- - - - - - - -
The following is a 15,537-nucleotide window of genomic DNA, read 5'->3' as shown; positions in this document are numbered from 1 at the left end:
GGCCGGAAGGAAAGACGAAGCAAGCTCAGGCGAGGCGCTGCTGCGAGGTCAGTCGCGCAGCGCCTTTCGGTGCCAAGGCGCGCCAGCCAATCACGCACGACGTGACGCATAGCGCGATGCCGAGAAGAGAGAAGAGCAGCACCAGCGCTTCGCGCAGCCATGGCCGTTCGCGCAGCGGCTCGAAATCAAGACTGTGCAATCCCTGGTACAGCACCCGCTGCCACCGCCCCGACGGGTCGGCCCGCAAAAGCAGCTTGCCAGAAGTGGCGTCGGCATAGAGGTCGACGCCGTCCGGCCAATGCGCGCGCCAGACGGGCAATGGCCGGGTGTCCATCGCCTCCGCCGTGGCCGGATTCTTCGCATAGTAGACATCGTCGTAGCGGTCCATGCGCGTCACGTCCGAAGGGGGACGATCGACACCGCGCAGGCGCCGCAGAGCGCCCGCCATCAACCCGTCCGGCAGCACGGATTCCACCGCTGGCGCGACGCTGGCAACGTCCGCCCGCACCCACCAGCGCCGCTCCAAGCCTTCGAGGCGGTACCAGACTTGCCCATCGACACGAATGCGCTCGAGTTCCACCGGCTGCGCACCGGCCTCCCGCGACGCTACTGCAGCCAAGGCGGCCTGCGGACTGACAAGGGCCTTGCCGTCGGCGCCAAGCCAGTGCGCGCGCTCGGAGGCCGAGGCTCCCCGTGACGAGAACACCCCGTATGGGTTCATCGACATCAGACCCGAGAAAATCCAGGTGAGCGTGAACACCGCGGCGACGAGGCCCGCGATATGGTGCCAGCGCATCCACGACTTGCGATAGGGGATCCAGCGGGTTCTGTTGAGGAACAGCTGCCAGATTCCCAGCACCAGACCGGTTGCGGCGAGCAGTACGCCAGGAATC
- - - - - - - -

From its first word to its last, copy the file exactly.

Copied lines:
The following is a 15,537-nucleotide window of genomic DNA, read 5'->3' as shown; positions in this document are numbered from 1 at the left end:
GGCCGGAAGGAAAGACGAAGCAAGCTCAGGCGAGGCGCTGCTGCGAGGTCAGTCGCGCAGCGCCTTTCGGTGCCAAGGCGCGCCAGCCAATCACGCACGACGTGACGCATAGCGCGATGCCGAGAAGAGAGAAGAGCAGCACCAGCGCTTCGCGCAGCCATGGCCGTTCGCGCAGCGGCTCGAAATCAAGACTGTGCAATCCCTGGTACAGCACCCGCTGCCACCGCCCCGACGGGTCGGCCCGCAAAAGCAGCTTGCCAGAAGTGGCGTCGGCATAGAGGTCGACGCCGTCCGGCCAATGCGCGCGCCAGACGGGCAATGGCCGGGTGTCCATCGCCTCCGCCGTGGCCGGATTCTTCGCATAGTAGACATCGTCGTAGCGGTCCATGCGCGTCACGTCCGAAGGGGGACGATCGACACCGCGCAGGCGCCGCAGAGCGCCCGCCATCAACCCGTCCGGCAGCACGGATTCCACCGCTGGCGCGACGCTGGCAACGTCCGCCCGCACCCACCAGCGCCGCTCCAAGCCTTCGAGGCGGTACCAGACTTGCCCATCGACACGAATGCGCTCGAGTTCCACCGGCTGCGCACCGGCCTCCCGCGACGCTACTGCAGCCAAGGCGGCCTGCGGACTGACAAGGGCCTTGCCGTCGGCGCCAAGCCAGTGCGCGCGCTCGGAGGCCGAGGCTCCCCGTGACGAGAACACCCCGTATGGGTTCATCGACATCAGACCCGAGAAAATCCAGGTGAGCGTGAACACCGCGGCGACGAGGCCCGCGATATGGTGCCAGCGCATCCACGACTTGCGATAGGGGATCCAGCGGGTTCTGTTGAGGAACAGCTGCCAGATTCCCAGCACCAGACCGGTTGCGGCGAGCAGTACGCCAGGAATC